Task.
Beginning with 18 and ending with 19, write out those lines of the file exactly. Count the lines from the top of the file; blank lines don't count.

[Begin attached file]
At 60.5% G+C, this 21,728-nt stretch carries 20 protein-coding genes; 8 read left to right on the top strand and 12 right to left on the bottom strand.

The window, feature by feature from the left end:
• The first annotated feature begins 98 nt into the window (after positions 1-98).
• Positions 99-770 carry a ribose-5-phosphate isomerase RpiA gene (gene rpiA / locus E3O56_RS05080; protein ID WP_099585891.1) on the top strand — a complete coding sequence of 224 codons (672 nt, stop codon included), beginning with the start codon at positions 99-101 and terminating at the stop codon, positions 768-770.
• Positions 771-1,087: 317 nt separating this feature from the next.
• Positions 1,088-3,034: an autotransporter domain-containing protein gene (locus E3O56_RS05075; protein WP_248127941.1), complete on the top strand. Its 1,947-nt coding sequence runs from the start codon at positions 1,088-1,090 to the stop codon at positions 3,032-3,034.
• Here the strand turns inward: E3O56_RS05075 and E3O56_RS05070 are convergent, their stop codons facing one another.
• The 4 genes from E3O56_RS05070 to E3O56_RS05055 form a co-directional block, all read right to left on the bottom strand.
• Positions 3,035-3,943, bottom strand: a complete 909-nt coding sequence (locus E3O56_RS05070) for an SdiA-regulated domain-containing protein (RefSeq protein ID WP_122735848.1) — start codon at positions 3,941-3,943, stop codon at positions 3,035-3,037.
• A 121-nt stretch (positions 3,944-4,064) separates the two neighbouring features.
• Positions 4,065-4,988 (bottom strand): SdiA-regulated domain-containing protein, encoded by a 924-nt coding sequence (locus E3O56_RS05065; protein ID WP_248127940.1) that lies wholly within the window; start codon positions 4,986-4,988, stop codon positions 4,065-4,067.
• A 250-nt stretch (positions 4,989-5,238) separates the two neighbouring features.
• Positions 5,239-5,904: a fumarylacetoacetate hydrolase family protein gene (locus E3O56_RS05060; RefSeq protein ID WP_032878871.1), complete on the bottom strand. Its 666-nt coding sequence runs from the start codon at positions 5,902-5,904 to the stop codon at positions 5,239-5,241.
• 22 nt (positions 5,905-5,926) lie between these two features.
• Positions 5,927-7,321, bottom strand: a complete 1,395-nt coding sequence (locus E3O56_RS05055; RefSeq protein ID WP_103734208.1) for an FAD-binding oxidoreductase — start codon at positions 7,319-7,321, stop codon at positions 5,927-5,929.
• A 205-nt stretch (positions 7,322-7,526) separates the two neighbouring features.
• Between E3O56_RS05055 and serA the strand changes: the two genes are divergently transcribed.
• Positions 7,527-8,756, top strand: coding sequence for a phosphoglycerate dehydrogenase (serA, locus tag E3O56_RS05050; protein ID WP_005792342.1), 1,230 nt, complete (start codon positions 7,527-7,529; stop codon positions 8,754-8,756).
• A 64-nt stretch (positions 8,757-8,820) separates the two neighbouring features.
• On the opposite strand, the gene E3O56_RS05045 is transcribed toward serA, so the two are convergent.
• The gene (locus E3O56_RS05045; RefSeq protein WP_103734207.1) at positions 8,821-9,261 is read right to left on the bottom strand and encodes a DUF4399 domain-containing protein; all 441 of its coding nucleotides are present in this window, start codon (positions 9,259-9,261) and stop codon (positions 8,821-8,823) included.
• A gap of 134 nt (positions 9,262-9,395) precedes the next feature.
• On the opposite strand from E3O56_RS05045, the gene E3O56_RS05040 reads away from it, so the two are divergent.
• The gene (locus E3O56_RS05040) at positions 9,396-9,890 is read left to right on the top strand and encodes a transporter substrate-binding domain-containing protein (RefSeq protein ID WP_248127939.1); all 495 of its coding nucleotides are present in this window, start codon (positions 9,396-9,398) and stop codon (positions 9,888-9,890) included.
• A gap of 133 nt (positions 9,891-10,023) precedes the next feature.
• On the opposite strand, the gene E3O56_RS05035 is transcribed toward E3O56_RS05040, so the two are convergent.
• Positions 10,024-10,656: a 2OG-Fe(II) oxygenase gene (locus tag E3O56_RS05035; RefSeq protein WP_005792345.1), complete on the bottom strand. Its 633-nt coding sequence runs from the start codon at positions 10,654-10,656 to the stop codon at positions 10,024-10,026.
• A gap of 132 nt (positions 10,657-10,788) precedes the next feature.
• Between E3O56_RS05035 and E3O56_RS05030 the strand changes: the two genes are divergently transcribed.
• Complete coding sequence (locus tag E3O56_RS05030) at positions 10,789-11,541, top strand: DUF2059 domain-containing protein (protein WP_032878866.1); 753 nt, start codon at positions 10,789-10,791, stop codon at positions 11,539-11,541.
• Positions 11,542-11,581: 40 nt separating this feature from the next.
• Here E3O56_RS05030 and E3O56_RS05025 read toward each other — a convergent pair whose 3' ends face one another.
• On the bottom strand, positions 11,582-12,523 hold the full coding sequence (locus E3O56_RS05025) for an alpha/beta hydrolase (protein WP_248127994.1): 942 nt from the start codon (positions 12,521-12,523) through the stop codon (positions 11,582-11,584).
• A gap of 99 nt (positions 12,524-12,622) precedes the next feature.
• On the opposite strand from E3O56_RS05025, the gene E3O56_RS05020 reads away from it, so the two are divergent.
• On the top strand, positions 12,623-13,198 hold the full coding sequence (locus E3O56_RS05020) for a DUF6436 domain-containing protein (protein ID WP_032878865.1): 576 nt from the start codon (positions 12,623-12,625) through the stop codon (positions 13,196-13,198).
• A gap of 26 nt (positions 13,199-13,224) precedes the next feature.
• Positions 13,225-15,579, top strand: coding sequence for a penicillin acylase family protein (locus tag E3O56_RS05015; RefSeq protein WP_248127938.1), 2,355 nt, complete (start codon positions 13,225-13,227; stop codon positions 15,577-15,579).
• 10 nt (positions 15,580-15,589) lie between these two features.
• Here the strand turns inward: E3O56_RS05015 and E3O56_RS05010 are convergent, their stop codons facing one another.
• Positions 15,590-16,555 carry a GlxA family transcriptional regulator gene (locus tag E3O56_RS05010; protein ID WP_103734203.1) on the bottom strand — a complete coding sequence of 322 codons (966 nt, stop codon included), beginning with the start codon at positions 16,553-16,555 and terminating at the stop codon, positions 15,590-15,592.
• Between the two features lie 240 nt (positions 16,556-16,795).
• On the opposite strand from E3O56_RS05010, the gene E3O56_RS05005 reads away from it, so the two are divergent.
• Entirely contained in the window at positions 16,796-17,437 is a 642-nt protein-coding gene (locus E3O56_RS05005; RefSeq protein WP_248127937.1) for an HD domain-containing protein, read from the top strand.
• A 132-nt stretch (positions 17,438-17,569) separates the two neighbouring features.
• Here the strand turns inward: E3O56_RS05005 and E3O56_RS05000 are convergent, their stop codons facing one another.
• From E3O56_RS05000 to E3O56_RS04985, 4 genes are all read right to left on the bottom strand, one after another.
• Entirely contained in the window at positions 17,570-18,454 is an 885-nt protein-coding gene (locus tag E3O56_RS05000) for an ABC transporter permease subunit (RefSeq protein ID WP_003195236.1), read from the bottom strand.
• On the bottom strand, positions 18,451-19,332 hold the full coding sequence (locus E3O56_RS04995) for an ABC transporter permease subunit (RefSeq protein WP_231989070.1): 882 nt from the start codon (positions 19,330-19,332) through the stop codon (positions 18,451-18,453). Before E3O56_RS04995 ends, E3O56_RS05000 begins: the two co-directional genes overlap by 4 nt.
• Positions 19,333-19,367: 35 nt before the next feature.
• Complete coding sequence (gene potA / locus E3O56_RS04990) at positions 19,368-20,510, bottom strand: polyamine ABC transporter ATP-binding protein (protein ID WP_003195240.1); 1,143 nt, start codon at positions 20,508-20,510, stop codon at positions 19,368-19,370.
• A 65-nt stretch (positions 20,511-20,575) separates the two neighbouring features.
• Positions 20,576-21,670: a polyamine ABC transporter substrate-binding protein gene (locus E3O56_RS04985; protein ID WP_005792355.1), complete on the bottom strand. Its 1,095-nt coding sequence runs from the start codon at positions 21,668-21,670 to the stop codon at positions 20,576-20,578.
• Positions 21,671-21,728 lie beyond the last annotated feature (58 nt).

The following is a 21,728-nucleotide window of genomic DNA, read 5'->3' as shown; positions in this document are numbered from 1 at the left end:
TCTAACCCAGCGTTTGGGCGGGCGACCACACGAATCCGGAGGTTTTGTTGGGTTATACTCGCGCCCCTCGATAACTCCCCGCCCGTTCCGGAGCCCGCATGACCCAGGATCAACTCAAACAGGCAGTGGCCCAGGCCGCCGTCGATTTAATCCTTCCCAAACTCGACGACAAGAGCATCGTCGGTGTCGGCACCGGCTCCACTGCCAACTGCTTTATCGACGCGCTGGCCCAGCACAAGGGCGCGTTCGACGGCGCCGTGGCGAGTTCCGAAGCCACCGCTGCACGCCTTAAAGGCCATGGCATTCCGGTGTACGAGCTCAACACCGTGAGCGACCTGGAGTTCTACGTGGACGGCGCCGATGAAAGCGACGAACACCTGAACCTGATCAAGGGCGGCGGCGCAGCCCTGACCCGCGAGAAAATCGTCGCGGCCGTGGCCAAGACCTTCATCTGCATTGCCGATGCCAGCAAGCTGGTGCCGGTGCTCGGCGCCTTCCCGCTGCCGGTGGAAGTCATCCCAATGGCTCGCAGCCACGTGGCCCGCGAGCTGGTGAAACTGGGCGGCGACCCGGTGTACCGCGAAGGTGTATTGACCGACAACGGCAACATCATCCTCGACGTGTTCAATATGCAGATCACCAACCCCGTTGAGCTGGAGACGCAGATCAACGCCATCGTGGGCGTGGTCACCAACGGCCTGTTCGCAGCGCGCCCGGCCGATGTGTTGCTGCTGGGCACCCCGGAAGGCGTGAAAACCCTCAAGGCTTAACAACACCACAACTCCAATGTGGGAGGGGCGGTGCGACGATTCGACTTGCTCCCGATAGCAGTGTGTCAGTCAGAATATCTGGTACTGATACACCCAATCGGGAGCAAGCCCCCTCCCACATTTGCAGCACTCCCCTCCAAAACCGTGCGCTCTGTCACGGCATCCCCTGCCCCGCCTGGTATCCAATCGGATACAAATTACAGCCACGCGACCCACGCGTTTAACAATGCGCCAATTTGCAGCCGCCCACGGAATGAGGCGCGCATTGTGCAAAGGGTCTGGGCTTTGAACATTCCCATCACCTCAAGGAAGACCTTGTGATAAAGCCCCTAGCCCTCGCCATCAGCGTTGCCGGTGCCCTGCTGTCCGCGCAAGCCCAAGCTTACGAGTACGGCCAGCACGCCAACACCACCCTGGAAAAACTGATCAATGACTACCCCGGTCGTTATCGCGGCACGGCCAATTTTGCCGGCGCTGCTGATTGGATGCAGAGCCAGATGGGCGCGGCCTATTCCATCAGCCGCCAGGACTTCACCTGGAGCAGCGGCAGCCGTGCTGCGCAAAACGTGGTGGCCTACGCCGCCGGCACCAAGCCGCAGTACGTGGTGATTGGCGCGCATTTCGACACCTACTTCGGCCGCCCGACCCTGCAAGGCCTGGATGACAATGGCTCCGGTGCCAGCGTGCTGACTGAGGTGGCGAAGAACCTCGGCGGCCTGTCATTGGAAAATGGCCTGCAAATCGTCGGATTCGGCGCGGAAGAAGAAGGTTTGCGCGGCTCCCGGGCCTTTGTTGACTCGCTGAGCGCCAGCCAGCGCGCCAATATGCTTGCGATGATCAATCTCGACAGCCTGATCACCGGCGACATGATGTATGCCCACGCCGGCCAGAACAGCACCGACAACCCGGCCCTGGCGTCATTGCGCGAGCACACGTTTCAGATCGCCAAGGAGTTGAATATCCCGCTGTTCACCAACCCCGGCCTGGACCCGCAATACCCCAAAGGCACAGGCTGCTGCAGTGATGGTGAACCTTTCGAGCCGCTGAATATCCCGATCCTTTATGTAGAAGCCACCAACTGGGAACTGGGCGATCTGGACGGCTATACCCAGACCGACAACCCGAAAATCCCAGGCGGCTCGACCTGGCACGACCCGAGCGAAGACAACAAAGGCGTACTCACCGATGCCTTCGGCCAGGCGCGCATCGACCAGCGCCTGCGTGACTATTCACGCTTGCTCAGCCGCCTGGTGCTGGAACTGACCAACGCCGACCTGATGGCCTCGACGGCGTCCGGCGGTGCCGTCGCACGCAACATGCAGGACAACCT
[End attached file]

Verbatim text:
• Positions 7,527-8,756, top strand: coding sequence for a phosphoglycerate dehydrogenase (serA, locus tag E3O56_RS05050; protein ID WP_005792342.1), 1,230 nt, complete (start codon positions 7,527-7,529; stop codon positions 8,754-8,756).
• A 64-nt stretch (positions 8,757-8,820) separates the two neighbouring features.